September 10, 2010
In 1985 the practice of female circumcision – or female genital mutilation – was outlawed in Britain. Since 2003 it has also been illegal to take girls out of the country to have them "cut" abroad, usually in East Africa. It is a brutal, invasive, dangerous procedure that leaves young girls scarred physically and emotionally. The maximum penalty is 14 years. No one has ever been prosecuted.
Meanwhile, the Observer has learned of an increased incidence of mutilations being carried out in the UK, as recession makes it harder for parents to take their children for bogus "holidays" with family back home.
Why, when this is all happening on a systematic basis, has no one been brought to justice?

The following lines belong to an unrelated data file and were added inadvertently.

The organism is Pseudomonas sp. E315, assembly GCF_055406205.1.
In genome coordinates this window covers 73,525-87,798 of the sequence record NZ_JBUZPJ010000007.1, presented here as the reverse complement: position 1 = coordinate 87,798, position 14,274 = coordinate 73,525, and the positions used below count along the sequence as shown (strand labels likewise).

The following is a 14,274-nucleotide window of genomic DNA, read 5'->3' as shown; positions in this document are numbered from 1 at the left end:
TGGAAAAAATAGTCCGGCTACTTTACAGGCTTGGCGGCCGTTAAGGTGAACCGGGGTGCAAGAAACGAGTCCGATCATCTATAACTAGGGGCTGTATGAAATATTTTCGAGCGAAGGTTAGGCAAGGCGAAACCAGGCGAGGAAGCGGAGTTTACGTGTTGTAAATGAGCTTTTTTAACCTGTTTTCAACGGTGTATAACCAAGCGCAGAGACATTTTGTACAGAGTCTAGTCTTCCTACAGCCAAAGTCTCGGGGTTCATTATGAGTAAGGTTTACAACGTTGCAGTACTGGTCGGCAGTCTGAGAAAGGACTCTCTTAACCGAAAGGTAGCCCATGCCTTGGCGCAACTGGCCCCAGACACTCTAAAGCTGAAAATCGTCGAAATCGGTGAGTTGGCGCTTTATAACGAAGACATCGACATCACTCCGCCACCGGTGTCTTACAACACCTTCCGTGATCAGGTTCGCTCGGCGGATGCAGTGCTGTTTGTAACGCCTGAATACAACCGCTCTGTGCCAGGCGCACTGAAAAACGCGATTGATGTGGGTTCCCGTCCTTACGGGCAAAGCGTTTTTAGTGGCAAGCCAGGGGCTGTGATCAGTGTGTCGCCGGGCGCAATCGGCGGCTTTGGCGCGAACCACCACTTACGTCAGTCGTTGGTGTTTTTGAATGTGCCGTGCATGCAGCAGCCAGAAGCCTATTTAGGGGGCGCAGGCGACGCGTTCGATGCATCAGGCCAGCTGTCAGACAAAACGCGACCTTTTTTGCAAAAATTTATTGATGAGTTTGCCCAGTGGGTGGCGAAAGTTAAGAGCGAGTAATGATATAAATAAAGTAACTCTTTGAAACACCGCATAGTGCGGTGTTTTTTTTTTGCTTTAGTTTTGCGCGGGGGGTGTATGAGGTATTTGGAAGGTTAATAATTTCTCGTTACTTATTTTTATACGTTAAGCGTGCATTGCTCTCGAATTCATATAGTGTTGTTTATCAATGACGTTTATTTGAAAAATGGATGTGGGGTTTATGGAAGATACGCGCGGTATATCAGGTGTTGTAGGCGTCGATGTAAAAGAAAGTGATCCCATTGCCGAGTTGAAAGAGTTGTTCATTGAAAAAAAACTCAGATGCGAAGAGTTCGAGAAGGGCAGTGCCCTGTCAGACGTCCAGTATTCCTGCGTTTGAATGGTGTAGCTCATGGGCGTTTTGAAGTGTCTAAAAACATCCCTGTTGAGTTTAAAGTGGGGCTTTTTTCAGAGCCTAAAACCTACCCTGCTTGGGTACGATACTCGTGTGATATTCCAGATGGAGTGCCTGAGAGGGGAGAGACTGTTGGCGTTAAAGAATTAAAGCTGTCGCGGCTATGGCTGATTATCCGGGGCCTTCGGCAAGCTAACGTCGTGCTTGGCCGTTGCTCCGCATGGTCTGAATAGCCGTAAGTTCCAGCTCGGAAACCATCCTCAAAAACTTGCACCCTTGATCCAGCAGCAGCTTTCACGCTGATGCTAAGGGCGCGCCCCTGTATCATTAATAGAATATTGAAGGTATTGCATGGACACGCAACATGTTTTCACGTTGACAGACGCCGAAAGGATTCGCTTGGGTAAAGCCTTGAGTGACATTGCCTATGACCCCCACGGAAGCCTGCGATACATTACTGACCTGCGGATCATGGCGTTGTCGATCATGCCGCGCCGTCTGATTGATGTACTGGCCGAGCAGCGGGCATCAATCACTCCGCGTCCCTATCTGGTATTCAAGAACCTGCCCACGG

Partly, it is because the communities where it is widespread are often insular, making it hard for police to gather evidence for a successful prosecution. Partly it is a failure by teachers and health professionals to recognise or acknowledge the symptoms of mutilation, and report cases, although the law obliges them to do so. But largely it is the result of queasiness on the part of officials to intervene against a traditional practice that some immigrant communities consider an important component of their identity. In other words, a fear of transgressing against cultural sensitivity has led to a softly-softly policing approach and wider social denial.
That is horribly misguided. Taking resolute action against female genital mutilation would not be an act of prejudice against a minority. Quite the contrary, it would be consistent with the principle that all are equal before the law, and a demonstration that all are equally entitled to protection from cruelty and abuse, regardless of race or religion. Increasing numbers of women from the affected communities are making that case, refusing to have their own girls harmed and campaigning on behalf of others. Their brave voices would be immeasurably strengthened by a successful prosecution.